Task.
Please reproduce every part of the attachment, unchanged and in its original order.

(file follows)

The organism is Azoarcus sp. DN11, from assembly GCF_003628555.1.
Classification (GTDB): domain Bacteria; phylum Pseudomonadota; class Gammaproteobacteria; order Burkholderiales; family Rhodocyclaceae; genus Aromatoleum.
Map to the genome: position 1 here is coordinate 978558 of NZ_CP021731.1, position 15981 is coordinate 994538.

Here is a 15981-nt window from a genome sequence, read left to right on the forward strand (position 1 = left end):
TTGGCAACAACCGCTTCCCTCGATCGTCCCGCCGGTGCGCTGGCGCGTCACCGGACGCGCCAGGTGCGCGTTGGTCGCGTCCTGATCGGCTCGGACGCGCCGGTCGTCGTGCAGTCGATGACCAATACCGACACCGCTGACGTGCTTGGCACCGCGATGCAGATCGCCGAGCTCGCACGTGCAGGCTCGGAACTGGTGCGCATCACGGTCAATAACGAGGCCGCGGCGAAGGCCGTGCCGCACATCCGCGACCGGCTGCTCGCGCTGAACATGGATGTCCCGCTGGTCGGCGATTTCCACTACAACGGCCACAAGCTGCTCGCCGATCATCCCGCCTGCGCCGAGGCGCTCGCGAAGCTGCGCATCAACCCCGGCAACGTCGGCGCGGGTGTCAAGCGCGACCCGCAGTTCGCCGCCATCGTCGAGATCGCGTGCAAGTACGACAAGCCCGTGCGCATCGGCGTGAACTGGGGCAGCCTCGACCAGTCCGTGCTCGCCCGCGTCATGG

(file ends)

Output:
The organism is Azoarcus sp. DN11, from assembly GCF_003628555.1.
Classification (GTDB): domain Bacteria; phylum Pseudomonadota; class Gammaproteobacteria; order Burkholderiales; family Rhodocyclaceae; genus Aromatoleum.
Map to the genome: position 1 here is coordinate 978558 of NZ_CP021731.1, position 15981 is coordinate 994538.

Here is a 15981-nt window from a genome sequence, read left to right on the forward strand (position 1 = left end):
TTGGCAACAACCGCTTCCCTCGATCGTCCCGCCGGTGCGCTGGCGCGTCACCGGACGCGCCAGGTGCGCGTTGGTCGCGTCCTGATCGGCTCGGACGCGCCGGTCGTCGTGCAGTCGATGACCAATACCGACACCGCTGACGTGCTTGGCACCGCGATGCAGATCGCCGAGCTCGCACGTGCAGGCTCGGAACTGGTGCGCATCACGGTCAATAACGAGGCCGCGGCGAAGGCCGTGCCGCACATCCGCGACCGGCTGCTCGCGCTGAACATGGATGTCCCGCTGGTCGGCGATTTCCACTACAACGGCCACAAGCTGCTCGCCGATCATCCCGCCTGCGCCGAGGCGCTCGCGAAGCTGCGCATCAACCCCGGCAACGTCGGCGCGGGTGTCAAGCGCGACCCGCAGTTCGCCGCCATCGTCGAGATCGCGTGCAAGTACGACAAGCCCGTGCGCATCGGCGTGAACTGGGGCAGCCTCGACCAGTCCGTGCTCGCCCGCGTCATGG